Treatment for Idiopathic Pulmonary Fibrosis

As everyone working in this field knows, the prognosis of idiopathic pulmonary fibrosis (IPF) is quite dismal (3 years survival of 50%). There have been many treatment regimens that have been suggested, but it is not clear whether any of them are of any use.

The latest issue of the New England Journal of Medicine (NEJM) has 3 articles and one editorial on this subject. The last one on acetyl-cysteine confirms that it does not really work.

However one more phase III trial by Talmadge King’s group on the use of pirfenidone, conducted because the US FDA was not convinced about its efficacy given the conflicting results from previous trials, shows that it does improve decline in lung function and overall survival.

The paper that however does bring a smile and some more hope is the first one by Richeldi Luca et al that shows the usefulness of nintedanib (where do come up with these names) in improving the reduction in FVC in patients with IPF.

There is a lovely short commentary / editorial that puts all these papers in perspective and even addresses the question of whether both nintedanib and pirfenidone should be used together and whether that would help even more or not. This is an interesting thought.

All of these are must reads for all those who have patients with IPF whose care they are responsible for.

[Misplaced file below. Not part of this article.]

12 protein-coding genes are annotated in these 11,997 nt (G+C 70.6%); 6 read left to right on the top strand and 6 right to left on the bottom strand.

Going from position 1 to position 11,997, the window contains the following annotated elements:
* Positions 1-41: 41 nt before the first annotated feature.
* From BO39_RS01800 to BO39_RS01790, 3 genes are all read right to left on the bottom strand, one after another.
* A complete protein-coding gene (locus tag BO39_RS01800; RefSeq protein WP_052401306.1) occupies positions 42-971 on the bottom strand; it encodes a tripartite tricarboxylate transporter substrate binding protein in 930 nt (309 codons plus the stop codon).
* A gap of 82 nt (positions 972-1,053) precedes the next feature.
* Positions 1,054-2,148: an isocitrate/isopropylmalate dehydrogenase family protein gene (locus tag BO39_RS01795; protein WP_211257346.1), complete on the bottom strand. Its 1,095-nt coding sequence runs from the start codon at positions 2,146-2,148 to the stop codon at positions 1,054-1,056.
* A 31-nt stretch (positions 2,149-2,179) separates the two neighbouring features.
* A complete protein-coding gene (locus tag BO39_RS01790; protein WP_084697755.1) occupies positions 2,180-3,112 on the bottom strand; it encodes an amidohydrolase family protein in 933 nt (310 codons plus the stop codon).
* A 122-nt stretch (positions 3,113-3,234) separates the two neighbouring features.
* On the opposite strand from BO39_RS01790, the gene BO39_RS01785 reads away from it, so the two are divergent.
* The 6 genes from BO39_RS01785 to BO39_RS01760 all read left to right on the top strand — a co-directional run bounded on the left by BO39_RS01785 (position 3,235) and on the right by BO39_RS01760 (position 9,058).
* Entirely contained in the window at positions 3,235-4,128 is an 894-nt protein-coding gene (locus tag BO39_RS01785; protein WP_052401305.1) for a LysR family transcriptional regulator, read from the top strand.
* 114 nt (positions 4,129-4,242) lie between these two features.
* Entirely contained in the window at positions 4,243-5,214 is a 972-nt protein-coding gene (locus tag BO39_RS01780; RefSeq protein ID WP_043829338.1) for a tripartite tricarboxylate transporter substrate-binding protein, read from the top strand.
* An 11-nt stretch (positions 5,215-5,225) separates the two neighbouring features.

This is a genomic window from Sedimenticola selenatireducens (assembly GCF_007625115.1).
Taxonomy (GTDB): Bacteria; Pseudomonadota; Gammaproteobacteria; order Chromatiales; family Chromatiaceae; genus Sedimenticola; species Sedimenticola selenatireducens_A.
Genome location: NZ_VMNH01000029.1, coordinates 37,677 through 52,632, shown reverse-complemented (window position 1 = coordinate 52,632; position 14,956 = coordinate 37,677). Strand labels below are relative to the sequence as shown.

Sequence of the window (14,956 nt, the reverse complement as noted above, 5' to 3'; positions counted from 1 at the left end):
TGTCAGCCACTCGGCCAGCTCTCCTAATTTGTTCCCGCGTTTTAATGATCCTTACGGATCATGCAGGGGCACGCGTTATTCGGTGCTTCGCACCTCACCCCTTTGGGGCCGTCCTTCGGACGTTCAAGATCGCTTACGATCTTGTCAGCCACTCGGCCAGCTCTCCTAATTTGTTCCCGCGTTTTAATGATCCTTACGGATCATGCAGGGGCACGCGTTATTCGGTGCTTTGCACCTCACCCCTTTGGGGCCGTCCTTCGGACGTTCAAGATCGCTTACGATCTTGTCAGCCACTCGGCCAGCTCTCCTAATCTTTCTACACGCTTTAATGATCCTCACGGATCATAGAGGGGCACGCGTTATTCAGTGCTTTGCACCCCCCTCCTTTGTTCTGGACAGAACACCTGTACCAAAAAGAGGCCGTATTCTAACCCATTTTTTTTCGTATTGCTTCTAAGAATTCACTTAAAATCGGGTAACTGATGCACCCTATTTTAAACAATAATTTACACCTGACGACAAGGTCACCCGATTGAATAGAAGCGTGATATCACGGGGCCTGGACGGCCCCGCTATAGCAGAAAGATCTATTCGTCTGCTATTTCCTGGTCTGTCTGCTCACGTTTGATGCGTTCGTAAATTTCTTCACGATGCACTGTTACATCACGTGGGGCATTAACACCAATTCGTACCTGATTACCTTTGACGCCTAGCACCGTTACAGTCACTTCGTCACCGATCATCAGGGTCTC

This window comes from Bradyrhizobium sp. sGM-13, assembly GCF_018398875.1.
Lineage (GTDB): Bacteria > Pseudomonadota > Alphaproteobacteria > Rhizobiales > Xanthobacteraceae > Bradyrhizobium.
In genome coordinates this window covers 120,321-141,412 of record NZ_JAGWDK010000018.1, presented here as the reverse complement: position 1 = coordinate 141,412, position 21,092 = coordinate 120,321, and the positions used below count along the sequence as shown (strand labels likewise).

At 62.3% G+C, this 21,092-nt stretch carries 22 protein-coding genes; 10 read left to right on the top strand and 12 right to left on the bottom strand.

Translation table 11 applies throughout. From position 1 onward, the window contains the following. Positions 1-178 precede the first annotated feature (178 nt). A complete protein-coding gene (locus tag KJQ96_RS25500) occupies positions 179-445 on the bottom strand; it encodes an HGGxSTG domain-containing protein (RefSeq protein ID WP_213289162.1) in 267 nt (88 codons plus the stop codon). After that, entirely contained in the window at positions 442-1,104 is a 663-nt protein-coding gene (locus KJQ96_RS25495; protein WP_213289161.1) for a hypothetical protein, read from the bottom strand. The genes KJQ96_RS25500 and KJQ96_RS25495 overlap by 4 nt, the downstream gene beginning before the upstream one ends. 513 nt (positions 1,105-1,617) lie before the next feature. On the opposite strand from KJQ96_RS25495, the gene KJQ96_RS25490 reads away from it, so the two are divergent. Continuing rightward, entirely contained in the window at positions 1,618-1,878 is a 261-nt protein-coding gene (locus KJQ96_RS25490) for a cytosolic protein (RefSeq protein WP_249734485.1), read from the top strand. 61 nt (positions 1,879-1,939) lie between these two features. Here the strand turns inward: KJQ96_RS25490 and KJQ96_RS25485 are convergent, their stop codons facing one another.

The role of a radiologist – gatekeeper v/s service-provider

Dr. Saurabh Jha has a very interesting article in a recent issue of The New England Journal of Medicine, discussing the role of a radiologist.

In the UK, where he trained, it was that of a gatekeeper. In the US, it is that of a service provider.

In India, we are predominantly service providers and perhaps less than 5% of the work we do allows us to act as consultant physicians, advising on what next is to be done or on the appropriate modality to be used.

Primary Prevention of Cardiovascular Disease with a Mediterranean Diet — NEJM

As radiologists, while it is important to know our radiology signs and methods of interpretation, a little knowledge of what is happening in the rest of the medical field doesn’t hurt, especially when patients these days often seem better informed.

Today, this study has been published in the current issue of NEJM. There were three groups, two with Mediterranean diets and one control group without. The two groups with the Mediterranean diets along with olive oil and mixed nut (walnuts, almonds and hazelnuts) supplements showed a significant reduction in cardiovascular risk and events over 5 years.

Primary Prevention of Cardiovascular Disease with a Mediterranean Diet — NEJM.

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